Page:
If the client says they only want to use the images for Web use only (1 media) or for Magazine ads & Brochures (2 media), then the Licence fee would be similar to my BUR figure – as it would be based on either 1 media for 2 years use on the Internet or 2 Media for 1 years use in 1 country i.e. standard use.

If however, the client said they required more use of the images than this, then I would negotiate the fee starting with the BUR figure and add (+%) to that figure – or if they said they required less use of the images than this, then I would negotiate the fee by giving them a discount (-%).

So the Media use, Period of use & Territory of use, are the 3 key things that I would take into account, as well as the number of images they want to use, when quoting a fee for the use of my images.

(As it’s the client’s usage requirements that will usually determine the value of the images to them – which this system helps me put a figure on – so as I have the budget in place to ensure​ I get it right.)

Because there are more than 100 different ways…
Bedroom in one of the Courtyard cottages at Doonbeg Golf & Spa Resort
.. to shoot…
Bedroom in one of the Courtyard cottages at Doonbeg Golf & Spa Resort
.. any…
Bedroom in one of the Courtyard cottages at Doonbeg Golf & Spa Resort
.. subject.

So it’s actually based around this very simple formula:-

Little use = Little value.
Greater use = Greater value.
.. to them.

When Quoting a fee, I try to keep it simple for my clients to understand; as well as, make the deal as clear as possible, so as to avoid any misunderstandings down the road.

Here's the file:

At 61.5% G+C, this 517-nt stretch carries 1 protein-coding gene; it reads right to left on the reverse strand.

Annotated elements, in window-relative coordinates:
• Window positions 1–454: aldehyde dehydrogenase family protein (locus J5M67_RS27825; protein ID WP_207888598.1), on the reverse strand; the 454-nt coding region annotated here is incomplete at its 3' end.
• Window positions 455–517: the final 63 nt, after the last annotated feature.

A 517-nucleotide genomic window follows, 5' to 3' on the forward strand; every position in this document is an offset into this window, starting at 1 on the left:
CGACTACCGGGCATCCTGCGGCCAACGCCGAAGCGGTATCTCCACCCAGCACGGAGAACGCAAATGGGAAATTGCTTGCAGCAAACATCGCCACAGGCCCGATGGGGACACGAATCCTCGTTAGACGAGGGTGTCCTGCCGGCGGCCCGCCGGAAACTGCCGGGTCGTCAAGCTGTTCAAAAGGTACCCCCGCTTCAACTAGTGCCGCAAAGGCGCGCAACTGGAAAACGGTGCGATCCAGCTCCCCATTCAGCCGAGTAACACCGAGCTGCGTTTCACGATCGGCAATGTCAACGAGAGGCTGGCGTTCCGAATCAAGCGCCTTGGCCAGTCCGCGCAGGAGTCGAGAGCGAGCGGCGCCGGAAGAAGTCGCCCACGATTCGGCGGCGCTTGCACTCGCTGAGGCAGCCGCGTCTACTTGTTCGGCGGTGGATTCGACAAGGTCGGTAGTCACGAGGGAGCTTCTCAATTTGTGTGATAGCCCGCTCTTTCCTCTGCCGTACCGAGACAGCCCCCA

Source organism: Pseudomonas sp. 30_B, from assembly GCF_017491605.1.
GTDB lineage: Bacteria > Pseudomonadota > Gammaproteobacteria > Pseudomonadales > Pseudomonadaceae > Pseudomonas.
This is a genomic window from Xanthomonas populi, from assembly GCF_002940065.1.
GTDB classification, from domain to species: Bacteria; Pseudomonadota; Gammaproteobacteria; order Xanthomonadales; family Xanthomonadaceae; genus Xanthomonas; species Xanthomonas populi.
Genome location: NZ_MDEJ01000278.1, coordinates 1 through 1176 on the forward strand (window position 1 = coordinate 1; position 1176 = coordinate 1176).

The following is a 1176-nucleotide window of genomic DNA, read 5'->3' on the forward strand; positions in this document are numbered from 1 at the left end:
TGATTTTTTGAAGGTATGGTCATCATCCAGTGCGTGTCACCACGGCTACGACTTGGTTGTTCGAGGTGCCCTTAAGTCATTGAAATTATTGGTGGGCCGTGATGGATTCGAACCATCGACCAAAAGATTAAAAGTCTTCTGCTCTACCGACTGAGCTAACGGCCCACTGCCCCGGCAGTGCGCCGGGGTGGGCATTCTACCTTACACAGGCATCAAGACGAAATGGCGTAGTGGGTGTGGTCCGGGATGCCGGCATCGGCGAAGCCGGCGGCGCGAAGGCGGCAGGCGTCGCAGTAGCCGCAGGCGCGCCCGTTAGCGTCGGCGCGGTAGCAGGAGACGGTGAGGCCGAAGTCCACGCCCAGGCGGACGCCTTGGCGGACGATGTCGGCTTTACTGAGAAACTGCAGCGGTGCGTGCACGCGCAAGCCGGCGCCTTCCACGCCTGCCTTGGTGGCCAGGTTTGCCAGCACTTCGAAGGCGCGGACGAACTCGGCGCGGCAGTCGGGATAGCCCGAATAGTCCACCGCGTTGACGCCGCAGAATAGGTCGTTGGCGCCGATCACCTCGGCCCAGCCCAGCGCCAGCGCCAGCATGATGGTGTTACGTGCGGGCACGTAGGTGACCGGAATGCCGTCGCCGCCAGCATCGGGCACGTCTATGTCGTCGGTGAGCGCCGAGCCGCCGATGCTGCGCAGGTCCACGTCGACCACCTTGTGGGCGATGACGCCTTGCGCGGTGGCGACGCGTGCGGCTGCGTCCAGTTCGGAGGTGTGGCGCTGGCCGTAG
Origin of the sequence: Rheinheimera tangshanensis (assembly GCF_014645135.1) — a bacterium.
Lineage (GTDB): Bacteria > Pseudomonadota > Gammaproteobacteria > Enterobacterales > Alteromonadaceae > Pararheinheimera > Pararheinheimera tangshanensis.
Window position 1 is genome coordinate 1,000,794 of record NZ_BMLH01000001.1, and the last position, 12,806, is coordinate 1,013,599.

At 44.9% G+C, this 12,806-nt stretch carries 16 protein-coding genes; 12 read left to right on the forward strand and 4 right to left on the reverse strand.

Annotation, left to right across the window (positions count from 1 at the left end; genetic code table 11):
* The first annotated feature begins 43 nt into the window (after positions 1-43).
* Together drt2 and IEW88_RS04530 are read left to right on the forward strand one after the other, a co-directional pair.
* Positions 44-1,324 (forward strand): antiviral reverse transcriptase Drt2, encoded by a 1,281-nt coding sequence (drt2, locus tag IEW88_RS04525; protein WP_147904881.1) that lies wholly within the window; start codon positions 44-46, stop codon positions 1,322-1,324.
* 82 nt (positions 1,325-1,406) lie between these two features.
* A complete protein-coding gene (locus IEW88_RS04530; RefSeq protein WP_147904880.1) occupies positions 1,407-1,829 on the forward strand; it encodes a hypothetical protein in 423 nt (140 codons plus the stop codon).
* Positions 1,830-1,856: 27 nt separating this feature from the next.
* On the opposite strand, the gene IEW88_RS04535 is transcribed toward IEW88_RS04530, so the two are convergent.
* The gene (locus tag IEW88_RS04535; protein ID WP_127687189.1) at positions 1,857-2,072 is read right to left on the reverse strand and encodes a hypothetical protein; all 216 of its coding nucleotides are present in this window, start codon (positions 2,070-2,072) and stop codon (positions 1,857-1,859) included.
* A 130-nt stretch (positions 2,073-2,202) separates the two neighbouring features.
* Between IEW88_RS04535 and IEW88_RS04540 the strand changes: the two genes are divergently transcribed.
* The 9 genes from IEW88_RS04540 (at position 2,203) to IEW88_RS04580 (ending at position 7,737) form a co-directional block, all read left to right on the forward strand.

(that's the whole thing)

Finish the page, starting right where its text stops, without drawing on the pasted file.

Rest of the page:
Example:
The Quote below is based on a client (Ace Company Ltd) asking me to produce & then provide them with 6 images, for them to use in 3 media, for 3 years. (As you can see, I have estimated my Base Rate for standard use to be £210.00 per image).
So to help me meet this client’s planned usage requirements, the fee – based on that information and using the AOP’s guidelines – would be calculated​ out like so:
BUR +100% for the additional media, plus for 3 years use (in those 3 media) we would add 100%, which would then equal the total amount required.

This is known as the Licence fee… which if approved, would then become my budget to meet this client’s needs:
Quote
Please note: Licence fee based on the above … meaning the information above, which is based on my understanding of the facts, which I have simply listed. Should that information change, then naturally the Licence fee would change too – so a new Quote, based on that new information, would, therefore, ​need to be submitted.

(Added note: it’s the +% amount that I use, to help me raise the bar, to meet their additional usage requirements.)

So I use the BUR figure to work out​ the Licence fee – and it’s that fee that I then use to determine what I can ultimately do – to achieve my goal.

Which is to produce & provide the best images possible, so that others will want to use them… and use them a lot..

A win, win situation for everyone, should I succeed.

April 7, 2010

We won!

Filed under: Web links — Ashley Morrison @ 11:20 pm
Tags: , , , , ,

Brilliant job Andre … and thank you so much for keeping us all in the picture here.

‘We have spent this afternoon biting our nails hoping that the news that the Labour and Conservatives had agreed to drop Clause 43 was actually going to happen… Today, I can say I am proud to be a UK photographer… WE WON!!!’

April 6, 2010

You couldn’t make it up.

UK Digital Economy Bill Turns To Ashes.

You think you own your your own photographs? Think again.

As it says: “You couldn’t make it up.”